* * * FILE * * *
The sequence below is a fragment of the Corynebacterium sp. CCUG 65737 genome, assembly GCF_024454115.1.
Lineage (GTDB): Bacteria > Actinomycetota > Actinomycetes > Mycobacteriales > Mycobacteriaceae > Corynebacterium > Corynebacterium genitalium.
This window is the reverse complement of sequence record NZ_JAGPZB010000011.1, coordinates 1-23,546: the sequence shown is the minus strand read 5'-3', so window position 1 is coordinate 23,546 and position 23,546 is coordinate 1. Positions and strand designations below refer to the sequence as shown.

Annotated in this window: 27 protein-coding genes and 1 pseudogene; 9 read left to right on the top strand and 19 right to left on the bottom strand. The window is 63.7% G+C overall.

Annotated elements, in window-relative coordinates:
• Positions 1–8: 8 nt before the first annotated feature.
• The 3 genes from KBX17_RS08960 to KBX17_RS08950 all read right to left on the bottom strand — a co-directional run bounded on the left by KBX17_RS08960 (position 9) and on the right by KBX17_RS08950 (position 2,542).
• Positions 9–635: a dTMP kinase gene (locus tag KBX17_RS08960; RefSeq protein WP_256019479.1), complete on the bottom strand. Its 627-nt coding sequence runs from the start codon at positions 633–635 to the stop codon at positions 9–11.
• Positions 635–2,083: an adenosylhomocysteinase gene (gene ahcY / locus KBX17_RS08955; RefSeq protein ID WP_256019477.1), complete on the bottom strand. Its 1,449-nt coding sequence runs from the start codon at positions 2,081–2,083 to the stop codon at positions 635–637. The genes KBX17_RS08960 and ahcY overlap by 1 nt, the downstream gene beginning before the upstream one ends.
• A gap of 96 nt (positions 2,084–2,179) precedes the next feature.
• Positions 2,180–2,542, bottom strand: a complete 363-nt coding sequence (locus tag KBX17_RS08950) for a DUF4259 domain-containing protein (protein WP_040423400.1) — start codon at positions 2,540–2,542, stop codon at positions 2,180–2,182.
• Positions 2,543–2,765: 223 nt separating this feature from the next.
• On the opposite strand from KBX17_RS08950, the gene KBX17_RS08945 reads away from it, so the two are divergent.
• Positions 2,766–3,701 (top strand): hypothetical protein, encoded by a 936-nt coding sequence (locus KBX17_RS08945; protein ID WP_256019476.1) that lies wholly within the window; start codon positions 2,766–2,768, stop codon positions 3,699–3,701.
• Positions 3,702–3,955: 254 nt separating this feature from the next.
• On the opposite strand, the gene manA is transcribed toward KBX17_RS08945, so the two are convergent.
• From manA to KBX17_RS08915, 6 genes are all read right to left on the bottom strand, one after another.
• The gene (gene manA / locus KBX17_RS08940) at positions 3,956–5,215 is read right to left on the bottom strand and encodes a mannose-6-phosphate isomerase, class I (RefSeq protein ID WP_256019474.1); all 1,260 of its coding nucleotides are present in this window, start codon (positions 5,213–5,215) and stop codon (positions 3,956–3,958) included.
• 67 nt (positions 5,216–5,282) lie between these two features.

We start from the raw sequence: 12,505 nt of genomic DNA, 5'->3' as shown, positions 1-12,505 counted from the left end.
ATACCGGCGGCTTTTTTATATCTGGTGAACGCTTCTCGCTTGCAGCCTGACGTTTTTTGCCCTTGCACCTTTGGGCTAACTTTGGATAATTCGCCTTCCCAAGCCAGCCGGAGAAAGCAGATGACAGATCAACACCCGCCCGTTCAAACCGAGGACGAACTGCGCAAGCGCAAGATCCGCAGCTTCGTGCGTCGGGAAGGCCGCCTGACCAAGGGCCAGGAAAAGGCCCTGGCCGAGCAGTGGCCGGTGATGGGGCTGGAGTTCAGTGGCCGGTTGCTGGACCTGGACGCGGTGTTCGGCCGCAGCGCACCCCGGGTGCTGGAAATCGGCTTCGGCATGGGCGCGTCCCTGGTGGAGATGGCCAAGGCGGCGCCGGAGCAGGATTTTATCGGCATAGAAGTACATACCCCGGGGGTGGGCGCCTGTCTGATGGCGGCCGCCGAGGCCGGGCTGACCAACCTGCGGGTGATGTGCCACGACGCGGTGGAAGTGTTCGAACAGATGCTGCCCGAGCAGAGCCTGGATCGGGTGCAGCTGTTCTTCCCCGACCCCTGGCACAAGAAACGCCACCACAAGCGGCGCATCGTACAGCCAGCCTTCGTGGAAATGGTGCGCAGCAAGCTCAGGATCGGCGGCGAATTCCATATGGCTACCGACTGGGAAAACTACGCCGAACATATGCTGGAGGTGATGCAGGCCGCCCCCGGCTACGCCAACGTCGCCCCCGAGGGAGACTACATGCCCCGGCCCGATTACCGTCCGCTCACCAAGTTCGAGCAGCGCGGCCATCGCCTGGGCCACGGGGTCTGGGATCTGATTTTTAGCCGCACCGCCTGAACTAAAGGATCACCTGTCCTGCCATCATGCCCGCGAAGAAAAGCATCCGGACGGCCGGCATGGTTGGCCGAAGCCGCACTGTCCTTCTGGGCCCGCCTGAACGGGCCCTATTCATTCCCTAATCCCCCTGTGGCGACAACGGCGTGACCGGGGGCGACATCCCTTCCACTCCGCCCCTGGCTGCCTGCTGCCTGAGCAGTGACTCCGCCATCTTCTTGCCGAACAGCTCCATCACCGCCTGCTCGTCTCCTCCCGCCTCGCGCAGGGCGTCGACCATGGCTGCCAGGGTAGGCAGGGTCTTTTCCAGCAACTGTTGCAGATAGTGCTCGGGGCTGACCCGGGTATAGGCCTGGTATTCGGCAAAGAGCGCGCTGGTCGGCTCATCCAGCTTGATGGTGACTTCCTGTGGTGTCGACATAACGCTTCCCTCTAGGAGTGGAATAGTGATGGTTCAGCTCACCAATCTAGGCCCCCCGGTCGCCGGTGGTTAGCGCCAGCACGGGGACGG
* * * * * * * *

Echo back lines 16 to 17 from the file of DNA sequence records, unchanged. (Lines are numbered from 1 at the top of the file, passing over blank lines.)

• On the opposite strand, the gene manA is transcribed toward KBX17_RS08945, so the two are convergent.
• From manA to KBX17_RS08915, 6 genes are all read right to left on the bottom strand, one after another.